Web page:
Tagged: alternative energy Toggle Comment Threads | Keyboard Shortcuts
http://www.wimp.com/illuminatewithout/ <–Cheap Gravity powered LED light to replace kerosene lamps in Africa and elsewhere..
deadindenver is discussing. Toggle Comments
All-in-one portable solar/battery/outlet
I’m obsessed with hydrogen and especially cold fusion implications, but solar is still cool and a BIG peace to the process
& keep a look out for this self powered music bus at Burning Man
Sean is one of the the original “Boston Bomb Scare” advertisers
The vast potential of energy efficiency
Thursday 8/06/2009 09:10:00 AM
(Cross-posted from the Public Policy Blog)
It’s no surprise that the cheapest and most available solution to the climate problem is simply to use energy more efficiently. But a recent study issued by McKinsey & Co. details just how compelling an opportunity we are missing. McKinsey predicts that an annual investment of roughly $50 billion over the next 10 years would cut energy demand by 23% and yield savings to the U.S. economy worth $1.2 trillion! The energy savings would be equal to taking the entire U.S. passenger fleet of cars and trucks off the road.
Such efficiency gains are possible only if we overcome some major hurdles. For instance, most people have no idea how much energy we use in our homes on a daily basis or which of our appliances or devices are consuming the most energy. That’s one of the reasons that we created Google PowerMeter, a software gadget that shows users detailed information on their home electricity consumption. Studies show that when people have access to this kind information they reduce their energy use by up to 15%. Greater savings are possible if people use the information to buy a more efficient refrigerator or air conditioner, insulate their home, or take advantage of off-peak electricity rates.
The McKinsey report acknowledges that energy efficiency alone won’t solve our energy and climate challenges. We must continue to put major resources into low-carbon sources of energy like renewable energy, and the federal economic stimulus, with its tens of billions of targeted dollars and incentives, is a good start. But the McKinsey findings are a wake up call. As we enact more comprehensive energy policies, energy efficiency — and giving people the information, tools and incentives to take advantage of it — should be front and center.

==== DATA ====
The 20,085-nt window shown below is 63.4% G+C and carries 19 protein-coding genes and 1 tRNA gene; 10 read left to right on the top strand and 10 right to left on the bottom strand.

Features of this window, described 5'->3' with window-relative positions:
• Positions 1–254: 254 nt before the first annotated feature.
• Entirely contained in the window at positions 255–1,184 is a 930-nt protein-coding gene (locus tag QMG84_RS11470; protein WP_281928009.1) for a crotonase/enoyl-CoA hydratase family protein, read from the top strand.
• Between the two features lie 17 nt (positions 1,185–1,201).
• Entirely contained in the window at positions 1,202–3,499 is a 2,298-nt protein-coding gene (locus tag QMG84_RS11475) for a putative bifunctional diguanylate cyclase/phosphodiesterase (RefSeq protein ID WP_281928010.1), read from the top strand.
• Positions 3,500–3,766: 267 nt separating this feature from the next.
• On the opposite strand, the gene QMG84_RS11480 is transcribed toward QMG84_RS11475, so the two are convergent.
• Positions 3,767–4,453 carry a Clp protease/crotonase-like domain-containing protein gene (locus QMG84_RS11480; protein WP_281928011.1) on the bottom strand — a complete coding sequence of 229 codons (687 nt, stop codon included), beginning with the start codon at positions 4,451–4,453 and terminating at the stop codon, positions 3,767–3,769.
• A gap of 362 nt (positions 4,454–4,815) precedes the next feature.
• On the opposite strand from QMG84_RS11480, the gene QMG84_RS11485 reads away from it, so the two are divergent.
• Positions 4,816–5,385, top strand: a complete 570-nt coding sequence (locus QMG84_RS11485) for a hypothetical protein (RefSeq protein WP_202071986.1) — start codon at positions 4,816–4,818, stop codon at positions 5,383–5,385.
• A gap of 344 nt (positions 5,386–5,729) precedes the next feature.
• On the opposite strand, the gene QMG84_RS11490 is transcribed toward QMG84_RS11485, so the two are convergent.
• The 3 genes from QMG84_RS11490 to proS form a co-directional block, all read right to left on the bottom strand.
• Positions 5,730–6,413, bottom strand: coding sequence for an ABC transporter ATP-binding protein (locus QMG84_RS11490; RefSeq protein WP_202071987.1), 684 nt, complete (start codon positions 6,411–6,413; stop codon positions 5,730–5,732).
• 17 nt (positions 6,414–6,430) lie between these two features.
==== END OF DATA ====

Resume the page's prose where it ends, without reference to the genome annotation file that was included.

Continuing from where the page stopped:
Posted by Michael Terrell, Program Manager, Google.org
Turning on the Solar Power Tower
Thursday 8/06/2009 01:23:00 PM
In 2007 Google.org launched our Renewable Energy Cheaper than Coal initiative and announced a $10 million investment in the early-stage clean power company eSolar, Inc. Yesterday in Southern California, eSolar flipped the switch on what is to be the first solar power tower facility in the U.S. that will enter full commercial operation.
Success here could signal the emergence of a clean energy technology by which we might — for the first time — economically harness the sun to produce large quantities of electricity. And we would be harnessing a massive and, for all practical purposes, inexhaustible energy supply.
In many respects eSolar has turned conventional thinking about solar power tower technology on its head in order to drastically reduce the capital and operating cost of solar thermal power plants. Instead of employing a small number of large and expensive specialty mirrors eSolar takes the opposite approach – incorporating thousands of small mirrors that can be made cheaply in massive quantities. And instead of having to reinforce large mirrors to stand up to high winds, eSolar’s small mirrors have a low profile, reducing material costs including steel and concrete for the mounting structures.
Of course this massive number of mirrors requires more sophisticated software so they accurately track the sun leading to high heat output and system efficiency. At Google we’re particularly intrigued with this aspect of the eSolar product — that is, how the performance of energy technology can be enhanced by information technology. Call it ET meets IT.
The eSolar team has taken a giant step toward cracking the code on solar power tower technology. I’m hopeful that just a few years from now we will see this facility – and many more like it – focusing the sun’s energy to produce a brighter future for our children and the planet they will inherit.
Posted by Dan Reicher, Director of Climate Change & Energy Initaitives
floating dome home:
“It’s not your typical barge. The Waterpod, a floating art project currently plying the waters surrounding the island of Manhattan, is outfitted as be-domed “sustainable, navigable living space.” Launched last week from the Brooklyn Navy Yard, where initial construction took place, the barge/pod is currently docked at South Street Seaport. The pod’s inhabitants, a group of New York artists, plan to spend the summer living aboard as it moves from dock to dock along Hudson and East River shores.
They’ll be growing food using a hydroponic system housed in a geodesic dome greenhouse, performing music and showing art in a larger dome where power comes from batteries charged by a solar array and bicycle power, and showing off alternative technology in general.”
Alternative Energy News (become a fan on Facebook, its dope): Solar-Panel Wi-Fi Bus Stop